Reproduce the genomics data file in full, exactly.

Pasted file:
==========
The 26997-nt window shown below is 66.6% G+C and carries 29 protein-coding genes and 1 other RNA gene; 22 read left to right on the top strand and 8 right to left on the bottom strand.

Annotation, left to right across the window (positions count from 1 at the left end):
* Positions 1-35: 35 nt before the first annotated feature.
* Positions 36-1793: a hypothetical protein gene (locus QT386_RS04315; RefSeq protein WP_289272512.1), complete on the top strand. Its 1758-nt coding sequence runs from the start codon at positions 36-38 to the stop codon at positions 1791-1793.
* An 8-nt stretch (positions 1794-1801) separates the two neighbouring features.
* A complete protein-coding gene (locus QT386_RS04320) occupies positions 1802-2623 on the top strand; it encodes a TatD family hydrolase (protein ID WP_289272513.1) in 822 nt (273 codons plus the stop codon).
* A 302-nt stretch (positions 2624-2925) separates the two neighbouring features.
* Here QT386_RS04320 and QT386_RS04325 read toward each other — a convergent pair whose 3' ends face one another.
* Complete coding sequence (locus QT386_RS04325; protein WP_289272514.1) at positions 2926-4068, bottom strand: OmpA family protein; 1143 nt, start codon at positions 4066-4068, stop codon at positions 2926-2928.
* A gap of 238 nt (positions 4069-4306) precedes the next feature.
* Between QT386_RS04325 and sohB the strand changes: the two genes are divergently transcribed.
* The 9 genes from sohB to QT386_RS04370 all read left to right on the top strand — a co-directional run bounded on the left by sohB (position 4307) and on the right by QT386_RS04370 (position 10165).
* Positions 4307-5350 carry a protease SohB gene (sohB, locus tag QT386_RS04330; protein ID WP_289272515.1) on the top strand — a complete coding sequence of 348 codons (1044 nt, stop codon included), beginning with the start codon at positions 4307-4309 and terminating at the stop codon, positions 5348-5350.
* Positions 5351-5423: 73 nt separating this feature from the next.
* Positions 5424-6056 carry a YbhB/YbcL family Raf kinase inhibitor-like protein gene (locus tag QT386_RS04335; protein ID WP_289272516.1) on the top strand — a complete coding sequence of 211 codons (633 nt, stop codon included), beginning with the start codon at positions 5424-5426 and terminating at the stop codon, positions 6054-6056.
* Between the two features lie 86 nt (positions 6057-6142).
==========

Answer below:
The 26997-nt window shown below is 66.6% G+C and carries 29 protein-coding genes and 1 other RNA gene; 22 read left to right on the top strand and 8 right to left on the bottom strand.

Annotation, left to right across the window (positions count from 1 at the left end):
* Positions 1-35: 35 nt before the first annotated feature.
* Positions 36-1793: a hypothetical protein gene (locus QT386_RS04315; RefSeq protein WP_289272512.1), complete on the top strand. Its 1758-nt coding sequence runs from the start codon at positions 36-38 to the stop codon at positions 1791-1793.
* An 8-nt stretch (positions 1794-1801) separates the two neighbouring features.
* A complete protein-coding gene (locus QT386_RS04320) occupies positions 1802-2623 on the top strand; it encodes a TatD family hydrolase (protein ID WP_289272513.1) in 822 nt (273 codons plus the stop codon).
* A 302-nt stretch (positions 2624-2925) separates the two neighbouring features.
* Here QT386_RS04320 and QT386_RS04325 read toward each other — a convergent pair whose 3' ends face one another.
* Complete coding sequence (locus QT386_RS04325; protein WP_289272514.1) at positions 2926-4068, bottom strand: OmpA family protein; 1143 nt, start codon at positions 4066-4068, stop codon at positions 2926-2928.
* A gap of 238 nt (positions 4069-4306) precedes the next feature.
* Between QT386_RS04325 and sohB the strand changes: the two genes are divergently transcribed.
* The 9 genes from sohB to QT386_RS04370 all read left to right on the top strand — a co-directional run bounded on the left by sohB (position 4307) and on the right by QT386_RS04370 (position 10165).
* Positions 4307-5350 carry a protease SohB gene (sohB, locus tag QT386_RS04330; protein ID WP_289272515.1) on the top strand — a complete coding sequence of 348 codons (1044 nt, stop codon included), beginning with the start codon at positions 4307-4309 and terminating at the stop codon, positions 5348-5350.
* Positions 5351-5423: 73 nt separating this feature from the next.
* Positions 5424-6056 carry a YbhB/YbcL family Raf kinase inhibitor-like protein gene (locus tag QT386_RS04335; protein ID WP_289272516.1) on the top strand — a complete coding sequence of 211 codons (633 nt, stop codon included), beginning with the start codon at positions 5424-5426 and terminating at the stop codon, positions 6054-6056.
* Between the two features lie 86 nt (positions 6057-6142).